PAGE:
The fundamental foundation supporting gamma scalping is that there will be sufficient underlying price activity over the course of a certain window to offset the theta decay that will ensue from the purchase of an ATM straddle. There is a tug–of-war aspect to this strategy:

The equation above characterizes the mathematical nature of the aforementioned gamma-theta tradeoff: the gamma scalper is effectively betting that a specific threshold of underlying price action will translate to satisfactory returns that offset the premium paid to purchase the option.

### Exploiting Cheap Volatility

The overarching thought process for executing this strategy is predicated on the hypothesis that realized volatility (RV) will exceed implied volatility (IV) for some asset. RV is a standard deviation-type ($\sigma$) measure of historical asset returns for a given lookback period, whereas IV is a forward-looking metric that quantifies the market expectation of volatility for asset returns during a forthcoming period. However, the conceptual linchpins that are dually responsible for driving the rationale behind gamma scalping are that long options gamma signifies belief in temporarily amplified RV along with a motivation to obtain a positively convex payout profile.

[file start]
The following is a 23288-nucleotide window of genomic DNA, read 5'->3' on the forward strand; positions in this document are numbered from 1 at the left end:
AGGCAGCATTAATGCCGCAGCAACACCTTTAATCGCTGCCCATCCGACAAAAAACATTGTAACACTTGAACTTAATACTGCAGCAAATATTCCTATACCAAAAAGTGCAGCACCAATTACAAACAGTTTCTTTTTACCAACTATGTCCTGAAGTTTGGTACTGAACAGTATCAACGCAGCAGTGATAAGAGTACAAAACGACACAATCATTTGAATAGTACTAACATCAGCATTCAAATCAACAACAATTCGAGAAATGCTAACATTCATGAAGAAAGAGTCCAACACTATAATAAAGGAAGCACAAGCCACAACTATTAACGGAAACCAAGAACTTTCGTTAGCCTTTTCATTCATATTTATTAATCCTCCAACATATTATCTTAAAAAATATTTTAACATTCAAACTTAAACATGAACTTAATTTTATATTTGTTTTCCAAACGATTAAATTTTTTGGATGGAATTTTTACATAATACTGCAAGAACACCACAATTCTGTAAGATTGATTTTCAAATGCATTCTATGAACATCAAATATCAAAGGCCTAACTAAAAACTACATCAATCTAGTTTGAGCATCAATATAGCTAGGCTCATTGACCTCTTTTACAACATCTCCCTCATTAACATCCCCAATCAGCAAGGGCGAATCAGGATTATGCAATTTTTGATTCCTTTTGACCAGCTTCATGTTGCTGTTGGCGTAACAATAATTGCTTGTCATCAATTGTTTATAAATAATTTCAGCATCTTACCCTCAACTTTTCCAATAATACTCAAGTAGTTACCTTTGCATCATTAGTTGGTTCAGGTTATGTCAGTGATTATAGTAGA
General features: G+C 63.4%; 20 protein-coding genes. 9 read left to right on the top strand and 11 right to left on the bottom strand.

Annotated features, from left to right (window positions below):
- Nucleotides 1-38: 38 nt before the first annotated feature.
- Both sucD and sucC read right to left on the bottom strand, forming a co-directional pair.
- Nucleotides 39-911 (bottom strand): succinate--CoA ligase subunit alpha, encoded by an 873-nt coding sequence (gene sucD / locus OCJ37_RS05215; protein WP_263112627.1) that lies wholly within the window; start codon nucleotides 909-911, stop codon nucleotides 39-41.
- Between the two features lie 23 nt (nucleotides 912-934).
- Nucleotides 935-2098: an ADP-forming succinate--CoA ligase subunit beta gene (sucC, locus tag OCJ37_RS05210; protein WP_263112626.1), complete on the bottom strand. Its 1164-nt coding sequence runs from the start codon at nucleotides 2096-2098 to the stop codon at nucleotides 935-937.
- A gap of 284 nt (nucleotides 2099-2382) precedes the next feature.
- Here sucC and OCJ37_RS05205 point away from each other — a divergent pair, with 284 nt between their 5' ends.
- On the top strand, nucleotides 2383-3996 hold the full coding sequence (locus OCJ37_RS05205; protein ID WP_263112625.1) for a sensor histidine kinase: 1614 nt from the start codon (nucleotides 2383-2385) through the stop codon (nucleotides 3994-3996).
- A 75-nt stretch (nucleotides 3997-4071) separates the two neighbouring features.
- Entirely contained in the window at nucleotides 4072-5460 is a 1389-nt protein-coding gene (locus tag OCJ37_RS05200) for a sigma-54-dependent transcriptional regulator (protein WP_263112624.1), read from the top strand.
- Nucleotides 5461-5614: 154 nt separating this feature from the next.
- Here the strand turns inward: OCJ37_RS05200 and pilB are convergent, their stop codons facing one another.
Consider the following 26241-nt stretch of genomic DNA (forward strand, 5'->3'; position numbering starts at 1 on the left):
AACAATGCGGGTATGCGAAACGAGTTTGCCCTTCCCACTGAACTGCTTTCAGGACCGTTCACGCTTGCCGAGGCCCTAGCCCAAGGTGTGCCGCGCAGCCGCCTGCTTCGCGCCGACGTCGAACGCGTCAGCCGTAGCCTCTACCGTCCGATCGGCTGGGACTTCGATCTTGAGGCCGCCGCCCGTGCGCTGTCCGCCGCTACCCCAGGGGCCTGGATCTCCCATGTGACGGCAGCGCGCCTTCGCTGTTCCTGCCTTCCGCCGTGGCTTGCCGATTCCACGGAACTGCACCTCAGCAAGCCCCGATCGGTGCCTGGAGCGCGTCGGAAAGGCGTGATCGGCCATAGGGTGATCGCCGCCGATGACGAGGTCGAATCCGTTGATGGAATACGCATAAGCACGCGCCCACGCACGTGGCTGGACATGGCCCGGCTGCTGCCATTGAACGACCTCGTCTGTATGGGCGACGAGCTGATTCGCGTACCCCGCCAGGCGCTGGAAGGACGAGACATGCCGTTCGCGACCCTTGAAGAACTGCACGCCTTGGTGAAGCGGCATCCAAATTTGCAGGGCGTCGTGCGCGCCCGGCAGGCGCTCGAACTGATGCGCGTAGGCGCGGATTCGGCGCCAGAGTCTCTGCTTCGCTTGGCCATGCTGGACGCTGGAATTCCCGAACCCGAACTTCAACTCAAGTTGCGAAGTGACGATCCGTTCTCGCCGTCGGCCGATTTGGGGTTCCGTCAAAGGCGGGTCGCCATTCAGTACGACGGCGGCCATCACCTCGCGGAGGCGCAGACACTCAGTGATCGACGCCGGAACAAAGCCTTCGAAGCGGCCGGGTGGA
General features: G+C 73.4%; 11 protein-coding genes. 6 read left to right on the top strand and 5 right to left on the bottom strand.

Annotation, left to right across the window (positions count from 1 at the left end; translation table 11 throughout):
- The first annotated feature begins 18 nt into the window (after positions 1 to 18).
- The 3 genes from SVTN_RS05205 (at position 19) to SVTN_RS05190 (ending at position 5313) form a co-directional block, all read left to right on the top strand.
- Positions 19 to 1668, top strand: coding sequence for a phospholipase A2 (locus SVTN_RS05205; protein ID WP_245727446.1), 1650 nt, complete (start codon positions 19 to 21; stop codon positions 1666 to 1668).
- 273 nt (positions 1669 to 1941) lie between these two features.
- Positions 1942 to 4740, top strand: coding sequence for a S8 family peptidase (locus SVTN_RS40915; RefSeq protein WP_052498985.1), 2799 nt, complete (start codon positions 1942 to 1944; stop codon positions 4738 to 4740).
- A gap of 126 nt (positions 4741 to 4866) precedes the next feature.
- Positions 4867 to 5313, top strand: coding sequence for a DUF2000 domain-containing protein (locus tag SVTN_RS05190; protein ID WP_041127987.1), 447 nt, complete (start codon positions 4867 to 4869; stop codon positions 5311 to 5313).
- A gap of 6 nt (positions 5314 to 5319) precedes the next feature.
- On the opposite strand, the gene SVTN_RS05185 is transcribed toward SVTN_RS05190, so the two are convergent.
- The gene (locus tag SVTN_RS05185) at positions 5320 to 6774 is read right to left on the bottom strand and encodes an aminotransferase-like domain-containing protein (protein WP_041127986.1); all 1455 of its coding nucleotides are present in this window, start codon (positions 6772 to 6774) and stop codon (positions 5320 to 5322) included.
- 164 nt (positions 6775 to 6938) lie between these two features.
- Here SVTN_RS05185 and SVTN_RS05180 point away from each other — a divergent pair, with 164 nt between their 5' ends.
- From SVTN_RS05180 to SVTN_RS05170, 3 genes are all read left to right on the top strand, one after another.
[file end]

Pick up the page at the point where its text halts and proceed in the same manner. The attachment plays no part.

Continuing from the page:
The equation above captures the relative-value element of the gamma scalping trade by illustrating that the profits of a gamma scalper are generated when either the vega or IV of an ATM straddle is undervalued.

### Positive Convexity

A majorly attractive attribute when devising a gamma scalping trade is the embedded feature of having a payout with positive convexity. Positive convexity with a long options position leads to a structural profit and loss (PnL) asymmetry where losses are capped, yet gains are theoretically unlimited as depicted in the theoretical convex payout figure below.

The convexity of the options straddle coupled with the delta-hedging technique described earlier are the main crux to implement a gamma scalping strategy. In the event of heightened price action, scalpers reap outsized profits from the convexity of their payoff curve. The main takeaway here is that being long gamma is functionally being long both realized volatility and convexity as well.